OK, sorry, that’s their tagline. They were totally pretty good, though. The Human Tape Recorder was not alone at the Fillmore in Silver Spring last night: some of the songs seemed to consist of the folks on stage just holding the microphones out to the audience. I didn’t remember “Karaoke with 2000 people” on the ticket, but hey.
If you’re not familiar with Starkid and the StarKidPotter show, I assume that you are over the age of consent and don’t have teenagers at home. The music didn’t suck, generally, and some of the standout songs were really good – when this group puts its collective mind to doing an R&B old school blues number, they can bring it down. The parts that came from the college auditorium review still sound like they came from a college auditorium review – not that there’s anything wrong with that.
While it’s disconcerting to be among 2000 people at a show and still raise the average age by 5 years, I have to say that makes me glad to see teens at a concert like this wearing Spinal Tap tee-shirts. Another good one said “Shakespere hates your emo poems.” On me, that would be rude. On the skinny goth emo chick wearing it, it was hilarious. I would have bought her a drink, but of course she was probably 12.
The HTR had several friends there, bordering on a mob of their own, and one of the other parents loaned me a pair of earplugs for the duration. What little hearing I have, I owe to him. What little sanity I have I don’t owe anyone for, I paid for it – in the form of a Dewers on the rocks, mid-way through the show. The venue is actually great; the acoustics at the Fillmore are amazing in surround-sound – I got all the songs from the stage, from the sound system, and from 1500 female amplifiers, all aged 18 and under.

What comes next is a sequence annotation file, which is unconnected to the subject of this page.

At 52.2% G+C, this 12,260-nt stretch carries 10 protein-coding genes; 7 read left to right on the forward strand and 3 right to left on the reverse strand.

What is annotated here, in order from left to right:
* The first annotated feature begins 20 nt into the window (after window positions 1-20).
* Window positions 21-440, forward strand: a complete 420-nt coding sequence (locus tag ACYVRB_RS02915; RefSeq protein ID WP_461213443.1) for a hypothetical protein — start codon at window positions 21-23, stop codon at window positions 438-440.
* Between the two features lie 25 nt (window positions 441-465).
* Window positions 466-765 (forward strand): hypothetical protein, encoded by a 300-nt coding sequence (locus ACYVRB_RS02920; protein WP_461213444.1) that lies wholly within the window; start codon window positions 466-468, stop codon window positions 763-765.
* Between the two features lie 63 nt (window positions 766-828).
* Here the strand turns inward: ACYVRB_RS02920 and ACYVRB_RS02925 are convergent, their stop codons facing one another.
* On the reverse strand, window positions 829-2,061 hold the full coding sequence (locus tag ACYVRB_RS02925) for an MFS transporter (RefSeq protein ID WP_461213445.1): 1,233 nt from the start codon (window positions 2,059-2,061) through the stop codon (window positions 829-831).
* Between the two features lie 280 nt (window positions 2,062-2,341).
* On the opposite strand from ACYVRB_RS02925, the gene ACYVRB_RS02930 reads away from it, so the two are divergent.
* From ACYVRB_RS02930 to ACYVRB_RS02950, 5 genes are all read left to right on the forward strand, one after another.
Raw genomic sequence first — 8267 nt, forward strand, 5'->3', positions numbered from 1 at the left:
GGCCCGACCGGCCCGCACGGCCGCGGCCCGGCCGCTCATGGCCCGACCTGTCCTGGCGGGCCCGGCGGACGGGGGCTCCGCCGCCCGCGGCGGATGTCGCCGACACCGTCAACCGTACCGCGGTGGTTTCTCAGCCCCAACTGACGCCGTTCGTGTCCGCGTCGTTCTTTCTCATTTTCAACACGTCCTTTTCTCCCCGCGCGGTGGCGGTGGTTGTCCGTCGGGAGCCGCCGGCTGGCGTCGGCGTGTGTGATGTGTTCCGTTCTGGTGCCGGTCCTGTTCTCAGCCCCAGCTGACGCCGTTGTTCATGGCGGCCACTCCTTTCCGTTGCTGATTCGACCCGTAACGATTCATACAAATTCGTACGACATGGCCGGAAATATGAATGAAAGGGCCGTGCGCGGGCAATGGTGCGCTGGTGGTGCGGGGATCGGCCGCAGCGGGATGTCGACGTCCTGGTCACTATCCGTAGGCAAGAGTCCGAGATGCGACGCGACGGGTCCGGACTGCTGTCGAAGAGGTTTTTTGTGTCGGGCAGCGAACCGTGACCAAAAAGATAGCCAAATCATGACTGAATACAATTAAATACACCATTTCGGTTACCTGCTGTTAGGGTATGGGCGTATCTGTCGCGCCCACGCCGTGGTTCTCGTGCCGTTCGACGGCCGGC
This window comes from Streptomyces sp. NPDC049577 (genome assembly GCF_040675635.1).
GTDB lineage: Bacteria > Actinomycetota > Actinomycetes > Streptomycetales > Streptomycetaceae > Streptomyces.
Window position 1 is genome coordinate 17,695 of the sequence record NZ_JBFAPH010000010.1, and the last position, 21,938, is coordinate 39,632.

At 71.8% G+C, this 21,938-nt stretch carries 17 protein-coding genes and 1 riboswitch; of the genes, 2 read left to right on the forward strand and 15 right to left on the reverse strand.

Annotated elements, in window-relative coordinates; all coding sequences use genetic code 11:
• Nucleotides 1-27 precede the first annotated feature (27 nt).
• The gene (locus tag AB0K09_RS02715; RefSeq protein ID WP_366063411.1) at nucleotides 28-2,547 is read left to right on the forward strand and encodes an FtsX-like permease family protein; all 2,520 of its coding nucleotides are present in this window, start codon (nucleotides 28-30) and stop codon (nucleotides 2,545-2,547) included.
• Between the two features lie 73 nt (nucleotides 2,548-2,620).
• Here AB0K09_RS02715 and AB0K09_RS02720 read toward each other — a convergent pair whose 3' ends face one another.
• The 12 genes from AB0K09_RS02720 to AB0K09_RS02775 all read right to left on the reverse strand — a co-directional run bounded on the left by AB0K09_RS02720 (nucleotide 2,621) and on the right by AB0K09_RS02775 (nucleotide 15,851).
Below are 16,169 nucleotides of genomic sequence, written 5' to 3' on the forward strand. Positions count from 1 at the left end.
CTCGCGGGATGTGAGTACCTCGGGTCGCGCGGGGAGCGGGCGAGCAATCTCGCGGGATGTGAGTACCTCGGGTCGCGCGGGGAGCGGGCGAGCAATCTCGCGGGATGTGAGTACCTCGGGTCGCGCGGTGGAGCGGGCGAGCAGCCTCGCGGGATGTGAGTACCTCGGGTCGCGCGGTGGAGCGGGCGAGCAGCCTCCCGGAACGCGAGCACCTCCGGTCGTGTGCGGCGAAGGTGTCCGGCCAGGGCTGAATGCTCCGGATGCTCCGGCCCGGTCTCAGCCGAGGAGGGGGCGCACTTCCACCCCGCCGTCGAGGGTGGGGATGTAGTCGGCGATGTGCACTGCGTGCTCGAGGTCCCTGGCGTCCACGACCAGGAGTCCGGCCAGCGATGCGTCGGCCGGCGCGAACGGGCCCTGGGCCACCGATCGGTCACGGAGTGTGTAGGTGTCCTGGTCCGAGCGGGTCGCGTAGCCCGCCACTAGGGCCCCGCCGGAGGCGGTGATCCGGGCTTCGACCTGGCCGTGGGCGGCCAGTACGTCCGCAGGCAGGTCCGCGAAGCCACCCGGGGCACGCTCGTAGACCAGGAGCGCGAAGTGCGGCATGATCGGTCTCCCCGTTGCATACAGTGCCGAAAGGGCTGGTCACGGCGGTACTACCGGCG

The highlight of the evening was being groped by a teenage girl with a Ron Paul for President button. Of course, when I texted this fact to SOBUMD (“My life is getting weirder by the minute!”), all I got back in terms of sympathy was “Just lie back and think of the blog.” Heh.
The opening act was a guy named George Watsky. He was more than just pretty good – I’d’ve paid to see him by himself. He recalls Bo Burnham, but I mean that in a nice way. More interesting to me was that when someone shouted something about “do the something something one” he said, “This is a concert. That’s a poem. You don’t really want me to recite a poem to you, do you?” The crowd said yes, pretty clearly – and he stood there on stage and recited a poem (about lisping, and getting past that fact) to a crowd of 2000 mostly teenage girls. And they applauded like crazy – his delivery was great, the content was good, but to me the simple fact that the opening act can still hold a crowd like this steady and happy with a poem… Well, it does my heart good.
But all good things must come to an end, and I got the HTR home a little after midnight – a near-final birthday gift concluded – and it was totally awesome. Just ask her!